In the Babylonian Talmud, Tractate Sanhedrin, Portion 72, Verse 1, it says that if someone comes to kill you, rise up and kill him first.

During the entire episode of Purim, why didn't the Yidden, rise up and kill the bad guys first?

It also says, " And in every province, wherever the king's orders and his edict reached, there was great mourning for the Jews, and fasting and weeping and lamenting; sackcloth and ashes were put on the most prominent." The above doesn't indicate any sort of defensive action.

  • Do we know for sure that they were not preparing to do so?
    – Rabbi Kaii
    Commented Mar 30, 2023 at 12:35
  • 2
    They'd all have been killed by the cops.
    – Double AA
    Commented Mar 30, 2023 at 12:40
  • @RabbiKaii Can you show me where it says that they did prepare? If anything, it says that they cried out, which would indicate that they were just letting the situation flow which ever way it did. Commented Mar 30, 2023 at 12:41
  • "For the Jews who were in Shushan gathered themselves together also on the fourteenth day of the month Adar, and slew three hundred men at Shushan" -Esther 9:15
    – Shmuel
    Commented Mar 30, 2023 at 12:43
  • 1
    It's best to not do anything stupid and try and find another way. I'm forever grateful they spent their 11 month warning thoughtfully and didn't just jump into a suicidal honor fight.
    – Double AA
    Commented Mar 30, 2023 at 12:52

1 Answer 1


A few thoughts, if not a complete answer. First, who exactly were the Jews supposed to kill? The first edict said the Jews should be killed, but not who should kill them. Esther 3:13. And based on what eventually happened, it sounds like the decree just permitted anyone who didn't like the Jews to do so with impunity on the appointed day. See Esther 8:11, 9:1-2. Did the Jews know exactly who those people were? Even if they did, I don't think they can kill someone just for being an antisemite today because of what they might do in a year.

The principle OP cites appears to be based on the din of rodef--that one can use lethal force in self defense. Although Rava himself does not give a source for his principle that אם בא להורגך השכם להורגו, the surrounding discussion in the gemara is about rodef and the baraita on 72b specifically connects the case at issue--the burglar at night--to the din of rodef. That's also how the Rema understands it in Choshen Mishpat 425. The din of rodef usually only applies to a threat posed by a specific person. See the gemara there, see Choshen Mishpat 425. To be sure the threat can be indirect, such as the burglar who isn't out to kill but is willing to kill if you resist or a person who is likely to provoke government persecution (see Choshen Mishpat 388:12). But we don't generally see halakhic license to kill someone based on present attitudes that may make them inclined to violence a year from now.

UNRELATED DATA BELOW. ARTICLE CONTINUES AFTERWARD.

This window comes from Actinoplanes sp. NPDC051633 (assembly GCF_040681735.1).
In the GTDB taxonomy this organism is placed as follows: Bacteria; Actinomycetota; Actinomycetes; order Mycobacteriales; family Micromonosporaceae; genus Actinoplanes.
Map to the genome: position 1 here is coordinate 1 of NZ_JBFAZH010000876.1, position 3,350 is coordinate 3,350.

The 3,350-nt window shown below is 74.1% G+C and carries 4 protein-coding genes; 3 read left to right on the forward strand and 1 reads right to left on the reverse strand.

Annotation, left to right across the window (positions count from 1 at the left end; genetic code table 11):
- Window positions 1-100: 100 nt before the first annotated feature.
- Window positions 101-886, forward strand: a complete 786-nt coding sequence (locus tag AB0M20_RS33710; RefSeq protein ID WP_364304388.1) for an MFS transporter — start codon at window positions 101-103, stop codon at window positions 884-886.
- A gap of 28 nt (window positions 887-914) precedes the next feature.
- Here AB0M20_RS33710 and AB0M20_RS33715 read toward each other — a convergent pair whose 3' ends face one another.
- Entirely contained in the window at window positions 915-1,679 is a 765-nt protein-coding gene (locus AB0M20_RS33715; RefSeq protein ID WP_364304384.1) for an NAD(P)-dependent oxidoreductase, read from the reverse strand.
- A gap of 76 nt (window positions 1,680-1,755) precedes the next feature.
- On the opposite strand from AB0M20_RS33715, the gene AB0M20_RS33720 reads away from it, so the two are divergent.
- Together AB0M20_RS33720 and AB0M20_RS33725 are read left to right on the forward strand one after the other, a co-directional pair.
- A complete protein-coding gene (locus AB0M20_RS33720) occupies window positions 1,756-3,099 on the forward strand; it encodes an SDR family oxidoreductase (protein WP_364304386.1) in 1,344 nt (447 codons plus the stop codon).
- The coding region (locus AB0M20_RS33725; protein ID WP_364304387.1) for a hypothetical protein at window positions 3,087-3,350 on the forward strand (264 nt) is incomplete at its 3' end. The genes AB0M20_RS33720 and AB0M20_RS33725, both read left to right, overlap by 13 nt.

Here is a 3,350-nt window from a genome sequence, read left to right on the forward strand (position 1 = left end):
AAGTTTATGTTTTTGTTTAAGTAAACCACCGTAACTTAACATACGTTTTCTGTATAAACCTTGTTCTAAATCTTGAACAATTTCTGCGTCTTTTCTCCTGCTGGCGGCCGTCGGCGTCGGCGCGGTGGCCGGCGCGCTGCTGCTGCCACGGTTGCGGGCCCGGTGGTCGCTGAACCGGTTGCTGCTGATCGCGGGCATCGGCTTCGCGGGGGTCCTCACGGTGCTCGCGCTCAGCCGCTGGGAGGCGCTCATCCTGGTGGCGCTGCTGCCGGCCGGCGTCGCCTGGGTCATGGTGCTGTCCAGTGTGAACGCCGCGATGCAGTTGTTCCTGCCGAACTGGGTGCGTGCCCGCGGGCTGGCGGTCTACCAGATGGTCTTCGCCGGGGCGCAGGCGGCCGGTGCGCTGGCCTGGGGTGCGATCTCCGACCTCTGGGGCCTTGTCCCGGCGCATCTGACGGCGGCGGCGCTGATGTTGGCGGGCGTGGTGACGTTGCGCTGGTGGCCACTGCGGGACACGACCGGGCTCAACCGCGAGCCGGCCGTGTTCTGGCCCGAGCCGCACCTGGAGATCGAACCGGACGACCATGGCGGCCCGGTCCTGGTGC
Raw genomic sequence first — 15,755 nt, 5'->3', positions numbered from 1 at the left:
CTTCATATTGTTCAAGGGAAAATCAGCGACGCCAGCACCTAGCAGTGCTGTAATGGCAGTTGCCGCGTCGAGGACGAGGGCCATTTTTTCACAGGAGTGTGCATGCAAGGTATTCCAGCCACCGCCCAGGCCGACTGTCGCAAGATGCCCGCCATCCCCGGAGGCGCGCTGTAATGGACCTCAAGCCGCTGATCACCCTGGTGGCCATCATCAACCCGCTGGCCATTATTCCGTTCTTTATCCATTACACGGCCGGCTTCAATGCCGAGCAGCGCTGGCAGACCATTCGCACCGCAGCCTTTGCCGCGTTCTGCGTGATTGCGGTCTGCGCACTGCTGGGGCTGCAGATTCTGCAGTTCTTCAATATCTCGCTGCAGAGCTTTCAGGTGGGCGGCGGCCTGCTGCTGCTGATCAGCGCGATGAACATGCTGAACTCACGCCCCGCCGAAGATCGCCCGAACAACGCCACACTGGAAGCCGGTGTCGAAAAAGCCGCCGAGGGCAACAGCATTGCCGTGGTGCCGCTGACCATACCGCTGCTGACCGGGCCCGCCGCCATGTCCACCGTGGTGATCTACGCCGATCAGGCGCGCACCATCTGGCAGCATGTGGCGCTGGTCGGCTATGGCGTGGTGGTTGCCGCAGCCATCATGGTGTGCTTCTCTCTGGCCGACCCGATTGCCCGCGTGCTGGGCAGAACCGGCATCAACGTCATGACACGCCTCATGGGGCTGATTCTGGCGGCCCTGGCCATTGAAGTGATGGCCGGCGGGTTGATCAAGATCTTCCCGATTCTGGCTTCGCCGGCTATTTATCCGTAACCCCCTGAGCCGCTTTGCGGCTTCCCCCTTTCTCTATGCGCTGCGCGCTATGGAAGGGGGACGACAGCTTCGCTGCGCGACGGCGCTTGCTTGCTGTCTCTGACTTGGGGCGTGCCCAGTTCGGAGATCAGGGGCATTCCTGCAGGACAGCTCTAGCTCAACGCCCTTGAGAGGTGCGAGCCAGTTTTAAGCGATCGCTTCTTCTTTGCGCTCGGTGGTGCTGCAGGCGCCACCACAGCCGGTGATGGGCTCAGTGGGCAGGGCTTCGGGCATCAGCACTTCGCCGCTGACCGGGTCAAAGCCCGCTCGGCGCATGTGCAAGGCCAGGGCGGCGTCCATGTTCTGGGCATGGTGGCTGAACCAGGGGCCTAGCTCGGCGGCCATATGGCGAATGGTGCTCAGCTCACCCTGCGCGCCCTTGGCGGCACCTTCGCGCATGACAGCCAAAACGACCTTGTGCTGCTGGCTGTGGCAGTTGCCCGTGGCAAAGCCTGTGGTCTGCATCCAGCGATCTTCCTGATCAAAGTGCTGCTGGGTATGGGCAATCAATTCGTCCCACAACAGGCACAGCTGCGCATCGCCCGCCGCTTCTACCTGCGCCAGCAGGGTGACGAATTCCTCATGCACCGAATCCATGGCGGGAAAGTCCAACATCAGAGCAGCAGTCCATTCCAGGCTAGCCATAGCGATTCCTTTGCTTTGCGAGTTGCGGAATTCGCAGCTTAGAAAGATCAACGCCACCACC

(However, the rules may be different when dealing with a nationwide threat. Bamidbar Rabbah 21:4 says the commandment to harass the Midianites is based on a din preemptive action. And in general halakhah doesn't preclude preemptive military strikes on the basis that maybe the specific soldiers you kill wouldn't be involved in the attack. On the other hand, the rest of that section in Bamidbar Rabah and the next section imply that the treatment of the Midianites was atypical. There was a very light-on-sources debate in the pages of the Guardian in 2009 about whether military action would be justified against Hamas voters in Gaza. https://www.theguardian.com/commentisfree/2009/jan/12/judaism-gaza-israel-halachah. Also note that many authors say that the rules of military engagement don't fit neatly into the individual rules of self defense. That's definitely the shitah of Rav Chaim David HaLevi in Aseh Lkha Rav and other places. So tzarikh iyun whether there might be a more capacious concept of אם בא להורגך when you're talking about a national threat and how the Purim story would fit into such a framework.)

Second, even if someone is a rodef, lethal force is the last resort. Rambam in Hilchot Rotzeach 1:6 & 13 says you need to try to warn the rodef to stop and you need to use non-lethal force if possible. Based on this, if a person says "I'm going to kill you in a year" you cannot shoot him on the spot. You can try to call the police, try to talk him out of it, try to disable him or escape, etc. In light of that, beginning with tefilah and fasting and trying to change the King's mind first all seemed halakhically proper. While I agree with OP that the Jews didn't take immediate defensive action in the first few day (such as stockpiling weapons), that doesn't mean they wouldn't have fought in the end.

Third, as other commenters have said, the Jews needed to be pragmatic. Presumably if the Jews had started assassinating known anti-Semites, or Haman, or all the local officials there would have been harsh reprisals. The Jews would have been insanely outnumbered and there might have been even more public and government support for swiftly killing the Jews. Clearly the better course was to first try to change the decree. Peaceful protest sometimes works. See Bavli Rosh Hashanah 19 and, (l'havdil?) https://en.wikipedia.org/wiki/General_Order_No._11_(1862).

  • This is a good סברא Commented Mar 31, 2023 at 2:16

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